Posts Tagged ‘Labour’


Mark Tansey, “Discarding the Frame” (1993″

Obviously, recent events—such as Brexit, Donald Trump’s presidency, and the rise of Bernie Sanders and Jeremy Corbyn—have surprised many experts and shaken up the existing common sense. Some have therefore begun to make the case that an era has come to an end.

The problem, of course, is while the old may be dying, it’s not all clear the new can be born. And, as Antonio Gramsci warned during the previous world-shaking crisis, “in this interregnum morbid phenomena of the most varied kind come to pass.”

For Pankaj Mishra, it is the era of neoliberalism that has come to an end.

In this new reality, the rhetoric of the conservative right echoes that of the socialistic left as it tries to acknowledge the politically explosive problem of inequality. The leaders of Britain and the United States, two countries that practically invented global capitalism, flirt with rejecting the free-trade zones (the European Union, Nafta) they helped build.

Mishra is correct in tracing British neoliberalism—at least, I hasten to add, its most recent phase—through both the Conservative and Labour Parties, from Margaret Thatcher to Tony Blair and David Cameron.* All of them, albeit in different ways, celebrated and defended individual initiative, self-regulating markets, cheap credit, privatized social services, and greater international trade—bolstered by military adventurism abroad. Similarly, in the United States, Reaganism extended through both Bush administrations as well as the presidencies of Bill Clinton and Barak Obama—and would have been continued by Hillary Clinton—with analogous promises of prosperity based on unleashing competitive market forces, together with military interventions in other countries.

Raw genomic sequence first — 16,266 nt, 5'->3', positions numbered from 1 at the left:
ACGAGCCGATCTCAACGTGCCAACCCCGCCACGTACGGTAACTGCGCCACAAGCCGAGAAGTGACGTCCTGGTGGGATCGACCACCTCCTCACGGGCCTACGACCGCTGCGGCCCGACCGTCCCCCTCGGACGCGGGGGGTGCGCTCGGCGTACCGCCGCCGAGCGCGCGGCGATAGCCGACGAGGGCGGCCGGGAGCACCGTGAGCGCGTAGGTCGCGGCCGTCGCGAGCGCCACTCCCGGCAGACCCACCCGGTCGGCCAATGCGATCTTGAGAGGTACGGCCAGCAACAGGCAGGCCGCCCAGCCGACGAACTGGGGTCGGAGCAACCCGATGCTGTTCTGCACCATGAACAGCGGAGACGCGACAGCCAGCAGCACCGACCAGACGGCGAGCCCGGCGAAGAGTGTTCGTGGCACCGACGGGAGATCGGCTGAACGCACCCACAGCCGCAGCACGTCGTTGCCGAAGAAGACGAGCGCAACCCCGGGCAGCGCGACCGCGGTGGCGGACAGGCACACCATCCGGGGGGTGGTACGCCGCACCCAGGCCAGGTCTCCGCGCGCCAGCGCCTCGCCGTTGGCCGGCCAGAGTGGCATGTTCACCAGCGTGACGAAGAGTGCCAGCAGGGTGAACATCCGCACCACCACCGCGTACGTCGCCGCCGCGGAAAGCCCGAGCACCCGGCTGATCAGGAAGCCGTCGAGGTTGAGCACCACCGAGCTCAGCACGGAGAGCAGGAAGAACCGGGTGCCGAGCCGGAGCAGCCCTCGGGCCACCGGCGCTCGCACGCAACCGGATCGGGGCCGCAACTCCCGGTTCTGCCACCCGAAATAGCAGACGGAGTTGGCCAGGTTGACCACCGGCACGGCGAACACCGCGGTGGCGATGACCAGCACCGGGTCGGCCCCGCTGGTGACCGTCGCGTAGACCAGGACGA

Without a doubt, the combination of capitalist instability—the worst crisis of capitalism since the first Great Depression—and obscene levels of inequality—parallel to the years leading up to the crash of 1929—not to mention the interminable military conflicts that have deflected funding at home and created waves of refugees from war-torn zones, has called into question the legacy and presumptions of Thatcherism and Reaganism.

Where I think Mishra goes wrong is in arguing that “A new economic consensus is quickly replacing the neoliberal one to which Blair and Clinton, as well as Thatcher and Reagan, subscribed.” Yes, in both the United Kingdom and the United States—in the campaign rhetoric of Theresa May and Trump, and in the actual policy proposals of Corbyn and Sanders—neoliberalism has been challenged. But precisely because the existing framing of the questions has not changed, a new economic consensus—an alternative common sense—cannot be born.

To put it differently, the neoliberal frame has been discarded but the ongoing debate remains framed by the terms that gave rise to neoliberalism in the first place. What I mean by that is, while recent criticisms of neoliberalism have emphasized the myriad problems created by individualism and free markets, the current discussion forgets about or overlooks the even-deeper problems based on and associated with capitalism itself. So, once again, we’re caught in the pendulum swing between a more private, market-oriented form of capitalism and a more public, government-regulated form of capitalism. The former has failed—that era does seem to be crumbling—and so now we begin to turn (as we did during the last system-wide economic crisis) to the latter.**

However, the issue that keeps getting swept under the political rug is, how do we deal with the surplus? If the surplus is left largely in private hands, and the vast majority who produce it have no say in how it’s appropriated and distributed, it should come as no surprise that we continue to see a whole host of “morbid phenomena”—from toxic urban water and a burning tower block to a new wave of corporate concentration  and still-escalating inequality.